Pairing Local is all about finding localized wine+food pairings in each region of the world. In this episode I visit Giant Steps/Innocent Bystander in Yarra Valley, Australia and meet a man who knows something about how your palate works. Winemaker, cheese maker and trained chef, Steve Flamsteed took time out of harvest to create pairings that feature the best of what Yarra Valley has to offer.
The first pairing was King Fish in a soy broth paired with Giant Steps Chardonnay, and the second pairing baby chicken with Pinot Noir. It goes to show Mother Nature gives us everything we need to eat and drink well in many regions around the world.
WINES TASTED IN THIS EPISODE:
2008 Giant Steps Chardonnay - Yarra Valley is a place where top notch Chardonnay and Pinot Noir flows like a river. Giant Steps has a unique production facility tucked neatly into into a building that features a bakery, restaurant, wine shop and wood fired pizza ovens. You could spend a week in there and be perfectly happy.
In the glass, this beauty shows candied meyer lemon peel, hawaiian pineapple, yellow carnations and baked bread. There's slight hints of toffee suggesting a deft balance of oak integration married with bright acidity. Yarra Valley is cold enough to give the wine the acidity it needs. It worked with the local king fish because the acidity cuts through the fattier fish, then compliments it with a backbone of minerals aka mild wet rocks (which sound weird but you want that), meyer lemon, honeydew, pineapple, marmalade and other tropical fruits. A ying to the yang of the soy broth on the fish.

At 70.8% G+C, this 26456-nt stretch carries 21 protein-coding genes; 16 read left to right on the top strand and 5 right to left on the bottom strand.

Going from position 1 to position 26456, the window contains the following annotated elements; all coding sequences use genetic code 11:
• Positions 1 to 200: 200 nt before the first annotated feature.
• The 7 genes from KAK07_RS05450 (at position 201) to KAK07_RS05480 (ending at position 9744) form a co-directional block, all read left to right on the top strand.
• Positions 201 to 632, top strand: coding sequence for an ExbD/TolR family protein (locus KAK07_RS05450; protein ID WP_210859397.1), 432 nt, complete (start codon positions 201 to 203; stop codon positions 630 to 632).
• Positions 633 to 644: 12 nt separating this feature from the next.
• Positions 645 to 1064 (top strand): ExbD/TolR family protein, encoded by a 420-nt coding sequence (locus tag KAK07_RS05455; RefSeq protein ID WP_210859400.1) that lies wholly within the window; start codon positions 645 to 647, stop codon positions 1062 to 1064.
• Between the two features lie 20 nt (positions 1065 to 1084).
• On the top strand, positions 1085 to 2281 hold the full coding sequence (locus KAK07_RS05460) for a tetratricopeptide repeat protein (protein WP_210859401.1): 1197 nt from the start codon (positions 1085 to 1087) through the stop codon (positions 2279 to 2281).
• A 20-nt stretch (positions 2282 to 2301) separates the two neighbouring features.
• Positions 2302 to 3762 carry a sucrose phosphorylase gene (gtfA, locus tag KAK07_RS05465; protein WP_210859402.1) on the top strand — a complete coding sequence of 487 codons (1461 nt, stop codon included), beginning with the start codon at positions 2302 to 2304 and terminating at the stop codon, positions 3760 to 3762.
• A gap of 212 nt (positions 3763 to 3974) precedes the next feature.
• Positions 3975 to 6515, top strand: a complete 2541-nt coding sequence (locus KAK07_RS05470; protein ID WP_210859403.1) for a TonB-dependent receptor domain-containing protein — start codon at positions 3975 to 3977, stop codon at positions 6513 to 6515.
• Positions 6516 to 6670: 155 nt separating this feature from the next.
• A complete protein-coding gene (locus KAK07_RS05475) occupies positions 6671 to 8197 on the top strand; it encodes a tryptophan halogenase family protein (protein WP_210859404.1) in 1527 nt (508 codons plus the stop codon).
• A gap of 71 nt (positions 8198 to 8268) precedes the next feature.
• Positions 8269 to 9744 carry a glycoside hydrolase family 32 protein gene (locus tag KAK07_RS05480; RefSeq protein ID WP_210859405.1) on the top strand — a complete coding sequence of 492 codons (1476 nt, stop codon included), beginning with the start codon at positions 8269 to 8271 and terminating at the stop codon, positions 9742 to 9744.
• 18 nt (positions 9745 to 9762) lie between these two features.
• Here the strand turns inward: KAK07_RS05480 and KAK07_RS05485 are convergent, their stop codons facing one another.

2008 Giant Steps Pinot Noir - Australia makes some damn good Pinot Noir. Many wine lovers in the states may not realize it's not all about Shiraz and Cabernet. The Yarra Valley reminds me quite a bit of my beloved Willamette Valley in Oregon. The lush, rolling green hillsides are dotted with green grass and groves of big, bushy trees. It's farmland, and it's cooler than the Barossa or McLaren Vale.
Beautiful aromas of dark cherries, roadside raspberries and rose petals drift out of the glass. You can smell the wine even as it's sitting on the table in front of you. I also found some faint tertiary notes of asian spices. Like many Yarra Pinots there was a light body style, but focused intensity with soft, rose petal texture like cashmere. I liked the almost-chocolate-covered black cherry and RC cola notes, combined with raspberry tart, anise and smoky minerals. The Sexton vineyard fruit provided a fun experience and an exotic, sassy Pinot that paired nicely with the grilled chicken. But the secret to making this dish work was the onion cooked in stock for added complexity and savoriness.